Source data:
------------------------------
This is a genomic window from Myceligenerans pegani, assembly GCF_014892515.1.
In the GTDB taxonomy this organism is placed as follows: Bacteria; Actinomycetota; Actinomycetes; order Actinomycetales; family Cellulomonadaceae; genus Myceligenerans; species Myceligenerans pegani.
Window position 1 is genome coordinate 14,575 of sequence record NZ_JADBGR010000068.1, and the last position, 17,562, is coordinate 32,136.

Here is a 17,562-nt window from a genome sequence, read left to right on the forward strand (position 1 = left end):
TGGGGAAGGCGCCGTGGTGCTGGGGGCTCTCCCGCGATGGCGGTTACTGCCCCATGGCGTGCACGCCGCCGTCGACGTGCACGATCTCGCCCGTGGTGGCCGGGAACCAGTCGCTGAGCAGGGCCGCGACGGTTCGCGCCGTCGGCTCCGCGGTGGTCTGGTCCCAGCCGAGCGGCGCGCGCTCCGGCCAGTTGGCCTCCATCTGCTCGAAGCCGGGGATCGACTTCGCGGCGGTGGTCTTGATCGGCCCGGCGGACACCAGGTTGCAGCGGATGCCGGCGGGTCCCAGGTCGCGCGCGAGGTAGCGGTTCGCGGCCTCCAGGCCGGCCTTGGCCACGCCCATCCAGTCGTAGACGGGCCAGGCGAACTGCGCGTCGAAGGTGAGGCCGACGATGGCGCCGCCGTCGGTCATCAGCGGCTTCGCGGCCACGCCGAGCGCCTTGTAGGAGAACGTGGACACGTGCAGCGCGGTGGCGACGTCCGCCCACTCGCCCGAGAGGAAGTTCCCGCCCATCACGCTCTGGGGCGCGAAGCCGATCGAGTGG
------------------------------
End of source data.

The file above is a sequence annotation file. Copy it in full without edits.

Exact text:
This is a genomic window from Myceligenerans pegani, assembly GCF_014892515.1.
In the GTDB taxonomy this organism is placed as follows: Bacteria; Actinomycetota; Actinomycetes; order Actinomycetales; family Cellulomonadaceae; genus Myceligenerans; species Myceligenerans pegani.
Window position 1 is genome coordinate 14,575 of sequence record NZ_JADBGR010000068.1, and the last position, 17,562, is coordinate 32,136.

Here is a 17,562-nt window from a genome sequence, read left to right on the forward strand (position 1 = left end):
TGGGGAAGGCGCCGTGGTGCTGGGGGCTCTCCCGCGATGGCGGTTACTGCCCCATGGCGTGCACGCCGCCGTCGACGTGCACGATCTCGCCCGTGGTGGCCGGGAACCAGTCGCTGAGCAGGGCCGCGACGGTTCGCGCCGTCGGCTCCGCGGTGGTCTGGTCCCAGCCGAGCGGCGCGCGCTCCGGCCAGTTGGCCTCCATCTGCTCGAAGCCGGGGATCGACTTCGCGGCGGTGGTCTTGATCGGCCCGGCGGACACCAGGTTGCAGCGGATGCCGGCGGGTCCCAGGTCGCGCGCGAGGTAGCGGTTCGCGGCCTCCAGGCCGGCCTTGGCCACGCCCATCCAGTCGTAGACGGGCCAGGCGAACTGCGCGTCGAAGGTGAGGCCGACGATGGCGCCGCCGTCGGTCATCAGCGGCTTCGCGGCCACGCCGAGCGCCTTGTAGGAGAACGTGGACACGTGCAGCGCGGTGGCGACGTCCGCCCACTCGCCCGAGAGGAAGTTCCCGCCCATCACGCTCTGGGGCGCGAAGCCGATCGAGTGG